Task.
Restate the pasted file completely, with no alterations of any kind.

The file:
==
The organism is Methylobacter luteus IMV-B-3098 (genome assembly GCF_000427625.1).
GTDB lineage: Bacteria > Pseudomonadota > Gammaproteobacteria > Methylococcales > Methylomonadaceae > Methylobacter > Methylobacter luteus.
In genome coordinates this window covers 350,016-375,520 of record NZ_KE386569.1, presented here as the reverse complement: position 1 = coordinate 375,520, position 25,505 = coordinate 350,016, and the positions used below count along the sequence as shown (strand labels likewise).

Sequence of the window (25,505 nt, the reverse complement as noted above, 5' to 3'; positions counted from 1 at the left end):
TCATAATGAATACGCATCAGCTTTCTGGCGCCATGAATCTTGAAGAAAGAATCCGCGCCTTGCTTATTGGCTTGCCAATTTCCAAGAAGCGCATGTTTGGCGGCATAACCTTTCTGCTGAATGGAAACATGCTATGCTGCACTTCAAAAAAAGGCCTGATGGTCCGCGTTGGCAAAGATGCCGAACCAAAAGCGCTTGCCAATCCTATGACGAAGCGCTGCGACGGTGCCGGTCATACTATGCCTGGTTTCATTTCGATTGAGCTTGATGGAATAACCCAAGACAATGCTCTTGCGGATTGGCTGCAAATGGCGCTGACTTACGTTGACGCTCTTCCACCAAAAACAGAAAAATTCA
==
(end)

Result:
The organism is Methylobacter luteus IMV-B-3098 (genome assembly GCF_000427625.1).
GTDB lineage: Bacteria > Pseudomonadota > Gammaproteobacteria > Methylococcales > Methylomonadaceae > Methylobacter > Methylobacter luteus.
In genome coordinates this window covers 350,016-375,520 of record NZ_KE386569.1, presented here as the reverse complement: position 1 = coordinate 375,520, position 25,505 = coordinate 350,016, and the positions used below count along the sequence as shown (strand labels likewise).

Sequence of the window (25,505 nt, the reverse complement as noted above, 5' to 3'; positions counted from 1 at the left end):
TCATAATGAATACGCATCAGCTTTCTGGCGCCATGAATCTTGAAGAAAGAATCCGCGCCTTGCTTATTGGCTTGCCAATTTCCAAGAAGCGCATGTTTGGCGGCATAACCTTTCTGCTGAATGGAAACATGCTATGCTGCACTTCAAAAAAAGGCCTGATGGTCCGCGTTGGCAAAGATGCCGAACCAAAAGCGCTTGCCAATCCTATGACGAAGCGCTGCGACGGTGCCGGTCATACTATGCCTGGTTTCATTTCGATTGAGCTTGATGGAATAACCCAAGACAATGCTCTTGCGGATTGGCTGCAAATGGCGCTGACTTACGTTGACGCTCTTCCACCAAAAACAGAAAAATTCA